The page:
Hello PF warriors!

Posted , 4 users are following.

PF is so bad that I am joining a support group with you guys.

I have suffered from PF for about 4 years in my left foot. I also have a post surgery bunion foot in my right one. I do general labour as a living. Ultimately I want to be a social worker but for now I have to pay the bills.

My PF foot hurts everyday, every step. I have done almost all treatments without any success. On my breaks I have to take my shoes off and massage my feet to get them ready for the next part of the day.

Co-workers have no idea what I suffer from. They get mad at me because I can't walk as fast as them but if they only knew!

I have come home in tears some days. PF slowly eats at your spirit until death actually seems attractive.

I can't run but I can swim and lift weights. So that's something. My fear is my fascia will rupture from work one day though.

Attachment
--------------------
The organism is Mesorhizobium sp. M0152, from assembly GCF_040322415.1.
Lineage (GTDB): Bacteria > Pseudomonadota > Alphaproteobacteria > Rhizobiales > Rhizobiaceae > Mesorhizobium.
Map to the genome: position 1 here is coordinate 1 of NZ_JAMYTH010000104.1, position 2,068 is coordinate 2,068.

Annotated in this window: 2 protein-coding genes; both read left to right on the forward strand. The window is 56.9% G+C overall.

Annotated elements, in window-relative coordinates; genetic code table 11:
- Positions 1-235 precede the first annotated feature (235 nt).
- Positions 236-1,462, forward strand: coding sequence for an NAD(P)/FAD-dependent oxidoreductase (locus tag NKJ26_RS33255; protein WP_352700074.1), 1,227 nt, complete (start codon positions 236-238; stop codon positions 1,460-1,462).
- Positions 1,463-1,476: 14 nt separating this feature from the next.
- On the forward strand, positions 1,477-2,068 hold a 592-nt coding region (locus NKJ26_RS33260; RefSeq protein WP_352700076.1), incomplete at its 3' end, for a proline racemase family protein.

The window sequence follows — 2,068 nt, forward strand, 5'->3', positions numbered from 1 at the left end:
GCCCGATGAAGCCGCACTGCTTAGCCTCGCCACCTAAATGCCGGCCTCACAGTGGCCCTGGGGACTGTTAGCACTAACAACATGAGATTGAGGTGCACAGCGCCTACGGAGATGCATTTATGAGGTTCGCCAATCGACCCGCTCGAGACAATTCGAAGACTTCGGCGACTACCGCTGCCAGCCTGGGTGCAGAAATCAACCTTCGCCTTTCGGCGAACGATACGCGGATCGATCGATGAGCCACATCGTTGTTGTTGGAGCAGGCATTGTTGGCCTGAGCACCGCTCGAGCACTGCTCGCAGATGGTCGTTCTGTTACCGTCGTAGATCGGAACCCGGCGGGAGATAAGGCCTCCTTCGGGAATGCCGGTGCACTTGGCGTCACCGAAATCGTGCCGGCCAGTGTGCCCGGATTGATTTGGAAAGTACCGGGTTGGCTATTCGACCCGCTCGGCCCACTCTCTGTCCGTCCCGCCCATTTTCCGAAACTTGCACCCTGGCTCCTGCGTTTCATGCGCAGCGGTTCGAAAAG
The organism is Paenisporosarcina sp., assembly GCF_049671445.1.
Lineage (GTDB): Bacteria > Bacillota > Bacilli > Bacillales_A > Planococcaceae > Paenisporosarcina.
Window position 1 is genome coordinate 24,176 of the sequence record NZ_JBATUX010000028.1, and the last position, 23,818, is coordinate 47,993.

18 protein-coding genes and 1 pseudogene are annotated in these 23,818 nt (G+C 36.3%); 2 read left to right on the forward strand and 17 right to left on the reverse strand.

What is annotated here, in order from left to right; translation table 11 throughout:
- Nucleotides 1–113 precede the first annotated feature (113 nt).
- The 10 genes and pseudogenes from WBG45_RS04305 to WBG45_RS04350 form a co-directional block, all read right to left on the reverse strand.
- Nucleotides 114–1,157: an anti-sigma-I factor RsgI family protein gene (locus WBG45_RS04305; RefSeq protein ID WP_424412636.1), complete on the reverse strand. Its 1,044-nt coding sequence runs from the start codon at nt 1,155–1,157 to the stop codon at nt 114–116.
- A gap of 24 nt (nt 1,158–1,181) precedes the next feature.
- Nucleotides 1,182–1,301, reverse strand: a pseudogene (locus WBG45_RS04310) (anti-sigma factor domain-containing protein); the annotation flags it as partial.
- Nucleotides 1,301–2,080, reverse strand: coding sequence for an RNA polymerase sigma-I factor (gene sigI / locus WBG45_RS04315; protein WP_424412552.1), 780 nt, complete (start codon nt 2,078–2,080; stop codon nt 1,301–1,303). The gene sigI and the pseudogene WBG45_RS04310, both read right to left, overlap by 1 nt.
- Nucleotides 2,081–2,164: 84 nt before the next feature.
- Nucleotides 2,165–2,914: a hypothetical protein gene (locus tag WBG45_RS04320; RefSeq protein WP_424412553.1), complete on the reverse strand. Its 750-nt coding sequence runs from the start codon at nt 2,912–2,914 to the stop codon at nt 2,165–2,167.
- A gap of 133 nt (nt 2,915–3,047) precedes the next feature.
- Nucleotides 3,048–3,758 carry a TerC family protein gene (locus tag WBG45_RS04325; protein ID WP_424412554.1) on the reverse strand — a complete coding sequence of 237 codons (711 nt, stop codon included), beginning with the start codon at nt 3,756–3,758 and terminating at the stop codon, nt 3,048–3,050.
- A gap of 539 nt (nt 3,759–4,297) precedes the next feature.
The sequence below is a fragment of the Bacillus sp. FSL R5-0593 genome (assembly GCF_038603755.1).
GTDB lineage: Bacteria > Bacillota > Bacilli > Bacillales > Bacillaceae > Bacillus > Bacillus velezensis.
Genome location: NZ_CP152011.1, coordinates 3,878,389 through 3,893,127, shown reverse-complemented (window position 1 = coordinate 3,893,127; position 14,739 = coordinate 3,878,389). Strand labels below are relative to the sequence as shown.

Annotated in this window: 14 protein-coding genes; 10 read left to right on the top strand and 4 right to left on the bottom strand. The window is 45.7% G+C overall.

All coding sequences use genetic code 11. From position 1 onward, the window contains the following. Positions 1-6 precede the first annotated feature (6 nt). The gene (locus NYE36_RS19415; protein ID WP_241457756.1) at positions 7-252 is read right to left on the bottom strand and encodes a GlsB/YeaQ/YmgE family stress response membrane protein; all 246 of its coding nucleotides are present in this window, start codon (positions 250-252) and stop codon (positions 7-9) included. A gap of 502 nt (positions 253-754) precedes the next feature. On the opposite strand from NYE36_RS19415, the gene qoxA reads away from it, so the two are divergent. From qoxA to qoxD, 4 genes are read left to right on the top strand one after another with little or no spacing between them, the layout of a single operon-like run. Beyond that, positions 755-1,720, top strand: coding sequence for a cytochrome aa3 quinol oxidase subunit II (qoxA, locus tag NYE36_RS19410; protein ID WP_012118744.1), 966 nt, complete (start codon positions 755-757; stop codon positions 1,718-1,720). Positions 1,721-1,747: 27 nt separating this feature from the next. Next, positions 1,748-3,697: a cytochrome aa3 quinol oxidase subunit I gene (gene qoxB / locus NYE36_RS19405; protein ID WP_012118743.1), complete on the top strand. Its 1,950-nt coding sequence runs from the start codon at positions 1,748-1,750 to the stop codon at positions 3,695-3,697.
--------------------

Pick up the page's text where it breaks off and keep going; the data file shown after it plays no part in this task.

I am trying to stay strong but it can be hard. I just wish I had healthy feet so I can work pain free.

I am a 39 yr old male btw.

Thanks for hearing my rant! I look forward to being a part of this community.

2 likes, 5 replies

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5 Replies

  • Posted

    You poor thing. I know what you mean about death seeming preferable. The pain is misery..

    I'm still searching for answers  but here's a check list for you:

    1.Are yiu stretching? Do the downward facing dog yoga pose.

    2. Do yoga full stop! You can by DVDs

    3. Have a deep tissue massage on your calves.

    4. Use a golf ball. Stand on it, bear the pain, swear and then relax.

    this should help at night

    5. Turn your ankles round and round in a circular motion. You will feel parts of your foot loosen up

    6. Take Ibuprofen before your shift at work. Don't use consistently though they can do damage.

    When I find my permanent cure I'll be back.


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  • Posted

    You've got it bad. No need to apologise about the rant.

    Its so bad to be doing a manual job. I am losing income by not working but I just don't want to live on painkillers .

    I am trying to watch funny films today to cheer up. I can drive with trainers so at least I can get out.

    I know people look at me in trainers with my decent clothes, I like to look good out and about but I just hope as others out there suffer too they will know that I am a PF sufferer.